In this case, the appellant challenged the order convicting him under section 138 of the Act for refusing to honor a check issued by the firm of which he was a partner when he was not the signatory. of the check. The general partnership was not indicted as an accused party in the complaint filed under section 138 of the act. In order to establish that the Appellant was vicariously liable, it was necessary to prove that at the time the check was issued he had control of the day-to-day business of the business, or that the check was issued with his consent or connivance or because of his negligence. However, the Supreme Court found that the appellant did not issue the cheque, either individually or as a partner in the firm. Furthermore, it could not be established that he was responsible for the conduct of the affairs of the company in view of issuing the check. Accordingly, the conviction was overturned.

The Court observed that laws such as the Partnerships Act 1932, the Indian Contracts Act 1872, the Collection of Debts Due to Banks and Financial Institutions Act 1993 and the Securitization Act 2002 and reconstruction of financial assets and enforcement of security appellant’s liability to discharge a legal debt, but for the appellant to be vicariously liable under section 141 of the Act , the accused:

  • should be in charge and responsible for the day-to-day operations of the company or business; Where
  • must be a director, director, secretary or other officer of the company with whose consent or connivance or by reason of whose negligence the offense was committed.

However, such vicarious liability only arises when the business or company commits the offense as the primary offender. Therefore, where the Complainant fails to establish the Section 138 offense against the Entity, the issue of vicarious liability, i.e. imposing liability on the Director or to KMP as an agent of this company would not arise.

4. Narinder Garg & Ors. V. Kotak Mahindra Bank Limited & Ors. [W. P. (C) No. 93/2022 dated 28 March 2022 – Supreme Court]

The petitioners/defendants applied to the Supreme Court for an order of mandamus to quash the criminal complaints filed against them under Section 138 of the Act. The basis of the writ was that the body corporate on whose behalf they had signed the checks had been admitted into insolvency under the Insolvency and Bankruptcy Code, 2016 (“the Code”) and the resolution plan as that the entity is approved by the Creditors Committee. The plaintiffs argued that the effect of accepting the resolution plan, which also provided for the dues due to the plaintiff, would be to erase any pending litigation under sections 138 and 141 of the act. Therefore, the petitioners/defendants also requested the cancellation of the criminal complaints against the former management and the director.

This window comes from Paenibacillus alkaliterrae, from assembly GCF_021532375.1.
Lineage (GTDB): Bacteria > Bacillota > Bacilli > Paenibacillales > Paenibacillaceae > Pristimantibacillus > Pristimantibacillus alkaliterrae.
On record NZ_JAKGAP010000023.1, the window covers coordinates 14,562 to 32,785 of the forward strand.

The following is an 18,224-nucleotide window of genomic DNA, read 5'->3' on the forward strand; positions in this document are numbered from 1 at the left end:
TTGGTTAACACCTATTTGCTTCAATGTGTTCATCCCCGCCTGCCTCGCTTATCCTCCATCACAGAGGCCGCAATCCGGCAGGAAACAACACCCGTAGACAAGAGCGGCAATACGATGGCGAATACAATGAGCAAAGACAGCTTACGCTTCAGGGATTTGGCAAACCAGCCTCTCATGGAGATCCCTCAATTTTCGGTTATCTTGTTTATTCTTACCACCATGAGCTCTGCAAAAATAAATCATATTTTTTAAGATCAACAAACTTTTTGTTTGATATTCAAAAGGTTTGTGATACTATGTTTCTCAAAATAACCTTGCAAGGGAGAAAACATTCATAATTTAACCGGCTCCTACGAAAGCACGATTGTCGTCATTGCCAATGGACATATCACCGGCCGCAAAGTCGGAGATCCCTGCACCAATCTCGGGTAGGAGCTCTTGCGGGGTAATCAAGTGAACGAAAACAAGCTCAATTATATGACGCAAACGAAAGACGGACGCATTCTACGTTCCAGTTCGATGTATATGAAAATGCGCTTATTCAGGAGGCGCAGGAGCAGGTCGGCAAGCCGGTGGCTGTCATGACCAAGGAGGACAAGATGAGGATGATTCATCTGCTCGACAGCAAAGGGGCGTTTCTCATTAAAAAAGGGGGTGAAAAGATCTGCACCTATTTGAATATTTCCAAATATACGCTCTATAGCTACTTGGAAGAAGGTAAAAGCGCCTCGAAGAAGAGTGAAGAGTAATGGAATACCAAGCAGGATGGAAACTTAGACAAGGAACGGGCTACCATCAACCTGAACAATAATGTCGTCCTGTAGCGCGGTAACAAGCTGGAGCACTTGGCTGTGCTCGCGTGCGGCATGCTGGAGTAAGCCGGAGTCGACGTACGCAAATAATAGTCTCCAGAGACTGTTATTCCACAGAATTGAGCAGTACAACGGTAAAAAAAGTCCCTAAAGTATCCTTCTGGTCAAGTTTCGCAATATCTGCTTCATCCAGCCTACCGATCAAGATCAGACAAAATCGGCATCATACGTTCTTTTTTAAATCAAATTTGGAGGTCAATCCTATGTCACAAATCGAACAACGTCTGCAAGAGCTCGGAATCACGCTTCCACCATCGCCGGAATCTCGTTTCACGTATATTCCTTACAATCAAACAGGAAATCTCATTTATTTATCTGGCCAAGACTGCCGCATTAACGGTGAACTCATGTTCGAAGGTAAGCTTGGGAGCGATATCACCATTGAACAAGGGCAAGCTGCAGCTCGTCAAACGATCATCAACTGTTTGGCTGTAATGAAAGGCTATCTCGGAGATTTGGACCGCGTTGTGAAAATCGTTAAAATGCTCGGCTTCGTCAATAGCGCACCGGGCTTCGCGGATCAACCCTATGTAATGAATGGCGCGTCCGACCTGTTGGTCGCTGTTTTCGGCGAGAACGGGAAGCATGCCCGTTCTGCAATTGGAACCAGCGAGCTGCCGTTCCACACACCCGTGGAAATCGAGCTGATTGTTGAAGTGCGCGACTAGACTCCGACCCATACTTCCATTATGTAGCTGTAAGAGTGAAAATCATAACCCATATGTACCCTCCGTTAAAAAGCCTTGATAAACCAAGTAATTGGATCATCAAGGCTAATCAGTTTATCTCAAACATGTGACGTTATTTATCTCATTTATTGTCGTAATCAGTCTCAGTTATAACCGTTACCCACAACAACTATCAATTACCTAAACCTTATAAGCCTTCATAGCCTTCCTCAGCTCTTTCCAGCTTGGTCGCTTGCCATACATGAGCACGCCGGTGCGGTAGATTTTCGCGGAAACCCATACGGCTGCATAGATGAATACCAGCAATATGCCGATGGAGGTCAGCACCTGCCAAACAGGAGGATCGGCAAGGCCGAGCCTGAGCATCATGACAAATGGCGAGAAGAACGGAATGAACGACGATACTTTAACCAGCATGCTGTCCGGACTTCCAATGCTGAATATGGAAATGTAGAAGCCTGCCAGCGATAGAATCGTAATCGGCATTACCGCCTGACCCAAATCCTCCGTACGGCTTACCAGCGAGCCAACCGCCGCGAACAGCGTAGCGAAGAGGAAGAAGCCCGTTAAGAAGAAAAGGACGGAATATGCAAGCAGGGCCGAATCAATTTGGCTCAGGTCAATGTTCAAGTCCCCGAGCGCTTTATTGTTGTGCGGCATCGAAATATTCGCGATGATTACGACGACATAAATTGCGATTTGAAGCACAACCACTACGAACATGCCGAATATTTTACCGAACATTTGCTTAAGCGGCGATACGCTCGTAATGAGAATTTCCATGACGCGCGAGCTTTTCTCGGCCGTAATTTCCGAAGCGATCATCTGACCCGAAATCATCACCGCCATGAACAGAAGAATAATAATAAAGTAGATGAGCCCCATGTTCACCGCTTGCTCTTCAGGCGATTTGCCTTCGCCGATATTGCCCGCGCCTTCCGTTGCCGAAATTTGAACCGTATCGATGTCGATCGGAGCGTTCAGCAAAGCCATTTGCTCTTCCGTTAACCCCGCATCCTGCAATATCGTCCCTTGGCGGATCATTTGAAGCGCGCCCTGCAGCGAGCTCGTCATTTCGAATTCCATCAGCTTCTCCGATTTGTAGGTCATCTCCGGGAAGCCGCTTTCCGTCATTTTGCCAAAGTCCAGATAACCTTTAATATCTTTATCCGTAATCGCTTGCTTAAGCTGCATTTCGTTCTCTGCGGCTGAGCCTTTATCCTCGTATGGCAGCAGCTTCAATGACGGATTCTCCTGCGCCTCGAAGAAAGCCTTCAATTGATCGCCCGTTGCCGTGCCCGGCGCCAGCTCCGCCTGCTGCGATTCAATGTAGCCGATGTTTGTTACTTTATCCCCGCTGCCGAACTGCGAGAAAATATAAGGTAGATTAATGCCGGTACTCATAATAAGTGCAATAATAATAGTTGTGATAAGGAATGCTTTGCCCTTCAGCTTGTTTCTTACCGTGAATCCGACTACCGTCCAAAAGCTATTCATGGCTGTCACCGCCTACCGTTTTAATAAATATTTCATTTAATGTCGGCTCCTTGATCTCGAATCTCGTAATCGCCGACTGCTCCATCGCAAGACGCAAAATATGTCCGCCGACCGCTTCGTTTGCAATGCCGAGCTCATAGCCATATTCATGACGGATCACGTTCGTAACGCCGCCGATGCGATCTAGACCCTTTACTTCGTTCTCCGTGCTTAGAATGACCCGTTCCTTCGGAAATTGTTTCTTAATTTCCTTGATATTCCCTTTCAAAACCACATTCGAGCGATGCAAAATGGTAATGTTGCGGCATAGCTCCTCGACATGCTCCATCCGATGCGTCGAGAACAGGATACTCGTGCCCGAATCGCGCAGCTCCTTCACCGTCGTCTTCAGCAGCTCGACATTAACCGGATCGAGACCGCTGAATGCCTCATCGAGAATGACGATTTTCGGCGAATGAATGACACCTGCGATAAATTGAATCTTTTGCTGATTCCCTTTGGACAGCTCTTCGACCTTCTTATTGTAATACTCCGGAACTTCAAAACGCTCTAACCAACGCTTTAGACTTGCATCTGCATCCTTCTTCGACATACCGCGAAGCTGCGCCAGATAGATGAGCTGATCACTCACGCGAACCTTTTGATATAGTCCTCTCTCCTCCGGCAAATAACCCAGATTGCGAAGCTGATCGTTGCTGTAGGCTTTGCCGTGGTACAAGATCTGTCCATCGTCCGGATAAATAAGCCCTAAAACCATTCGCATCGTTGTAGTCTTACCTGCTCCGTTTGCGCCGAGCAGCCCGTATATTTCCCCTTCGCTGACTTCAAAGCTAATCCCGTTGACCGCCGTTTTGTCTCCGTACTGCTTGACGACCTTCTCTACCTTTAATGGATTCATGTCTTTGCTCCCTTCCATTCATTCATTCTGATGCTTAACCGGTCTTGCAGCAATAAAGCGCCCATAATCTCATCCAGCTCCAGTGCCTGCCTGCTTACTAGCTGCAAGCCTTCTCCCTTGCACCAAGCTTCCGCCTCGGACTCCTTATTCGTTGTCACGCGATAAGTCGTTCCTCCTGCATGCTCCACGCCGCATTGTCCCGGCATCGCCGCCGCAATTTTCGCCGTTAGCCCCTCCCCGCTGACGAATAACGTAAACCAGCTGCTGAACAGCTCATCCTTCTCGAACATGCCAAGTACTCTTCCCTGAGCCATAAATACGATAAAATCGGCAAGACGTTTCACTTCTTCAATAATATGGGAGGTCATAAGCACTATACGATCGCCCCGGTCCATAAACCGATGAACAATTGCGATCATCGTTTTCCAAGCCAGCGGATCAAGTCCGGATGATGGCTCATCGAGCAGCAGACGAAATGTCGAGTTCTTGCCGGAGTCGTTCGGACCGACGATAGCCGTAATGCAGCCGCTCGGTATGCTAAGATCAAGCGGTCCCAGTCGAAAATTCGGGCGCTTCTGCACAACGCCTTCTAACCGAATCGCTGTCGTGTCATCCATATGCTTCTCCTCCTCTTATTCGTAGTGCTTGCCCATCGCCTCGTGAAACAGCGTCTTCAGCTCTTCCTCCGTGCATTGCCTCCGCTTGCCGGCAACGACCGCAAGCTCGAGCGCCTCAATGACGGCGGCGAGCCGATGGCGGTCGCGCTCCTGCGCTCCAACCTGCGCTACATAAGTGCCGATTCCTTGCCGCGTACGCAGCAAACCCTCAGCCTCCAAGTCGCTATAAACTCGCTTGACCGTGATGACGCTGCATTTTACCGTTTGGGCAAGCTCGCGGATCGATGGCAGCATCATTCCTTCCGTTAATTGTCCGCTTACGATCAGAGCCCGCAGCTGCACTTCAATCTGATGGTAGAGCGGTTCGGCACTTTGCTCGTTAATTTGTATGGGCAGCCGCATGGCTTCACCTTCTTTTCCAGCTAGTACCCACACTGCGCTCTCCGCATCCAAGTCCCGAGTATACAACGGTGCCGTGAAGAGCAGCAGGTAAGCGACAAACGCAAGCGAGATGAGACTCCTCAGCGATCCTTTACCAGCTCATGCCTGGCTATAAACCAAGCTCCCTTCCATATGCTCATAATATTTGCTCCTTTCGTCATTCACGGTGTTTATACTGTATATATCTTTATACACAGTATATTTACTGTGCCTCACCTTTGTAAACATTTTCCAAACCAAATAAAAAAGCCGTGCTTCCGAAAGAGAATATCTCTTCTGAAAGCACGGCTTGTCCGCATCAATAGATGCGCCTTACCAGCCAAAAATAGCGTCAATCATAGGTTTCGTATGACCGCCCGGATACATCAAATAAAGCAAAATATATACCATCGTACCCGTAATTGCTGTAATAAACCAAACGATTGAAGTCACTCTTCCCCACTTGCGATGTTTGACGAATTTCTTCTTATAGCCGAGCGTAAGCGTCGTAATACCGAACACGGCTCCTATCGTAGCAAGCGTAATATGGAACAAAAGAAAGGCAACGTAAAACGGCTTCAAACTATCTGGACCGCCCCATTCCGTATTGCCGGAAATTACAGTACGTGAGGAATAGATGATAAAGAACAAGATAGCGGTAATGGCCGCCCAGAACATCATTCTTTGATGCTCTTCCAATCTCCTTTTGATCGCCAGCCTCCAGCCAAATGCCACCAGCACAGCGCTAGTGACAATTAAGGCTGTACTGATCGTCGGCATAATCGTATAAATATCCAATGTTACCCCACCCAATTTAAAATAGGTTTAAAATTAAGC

The Supreme Court dismissed the motions for an order and ruled that the moratorium under Section 14 of the Code applies only to the corporation against which the insolvency resolution process commences under the Code. The application of the moratorium does not protect the natural persons charged under Article 141 of the law, and they continue to be legally responsible under the provisions of the law. Thus, the management’s vicarious liability would not end with the resolution and revival of the corporation.

5. IR Vijay Kumar v. M/S IFCI Factors Limited & Ors. [Crl. M.C. 2358/2021 dated 20 December 2021 – Delhi High Court]

The special leave application was made by an accused director of the company challenging the High Court’s order in which the High Court refused to quash the claim against him under Section 138 of the Act. Said director had maintained that he was an inactive director of the accused company and that he was not responsible for the conduct of its day-to-day affairs. It was also argued that he was not a signatory to the dishonored check and therefore the complaint did not meet the necessary ingredients required under Section 138.

The Court observed that it appears from the evidence in the file that specific allegations were made against the director. Apart from the basic assertion that the Applicant was responsible for the day-to-day operations of the Accused Company, it was further asserted that the Applicant, as a director, was responsible for the financial decision-making of the Accused Company and that he had agreed to guarantee the reimbursement of all sums owed by the incriminated company to the plaintiff.

The Court therefore held that the mandate of Section 141 of the Act, being a criminal provision, must be interpreted strictly and that the question whether the conditions stipulated in Section 141 have been met in the present case must be judged.

KEY POINTS TO REMEMBER

  • Section 138 of the Act applies even where there was no liability when the check was issued, but the debt arose after the check was issued and before it was presented – Supreme Court
  • Although the defendant does not need to adduce evidence to rebut the presumption of an enforceable debt created in favor of the plaintiff and can rely on the plaintiff’s documents, a simple statement by the defendant is not sufficient. to rebut presumption of enforceable debt – Delhi Supreme Court
  • Vicarious liability under section 141 of the Act cannot be imposed on a person merely because of civil liability under any other law – Supreme Court
  • The moratorium only applies to the debtor legal entity; KMP continues to be liable under Section 138 of the Act – Supreme Court
  • Specific allegations even against an inactive administrator suffice to satisfy the requirements of Section 141 of the Act and warrant a trial – Delhi High Court

Authors: Kinshuk Chatterjee (Partner – Insolvency and Arbitration) and Srishti Gupta (Senior Partner) at Amicus Services. Views are personal.

[1] Shri Ishar Alloy Steels Ltd. vs. Jayaswal Neco Limited (2001) 3 SCC 609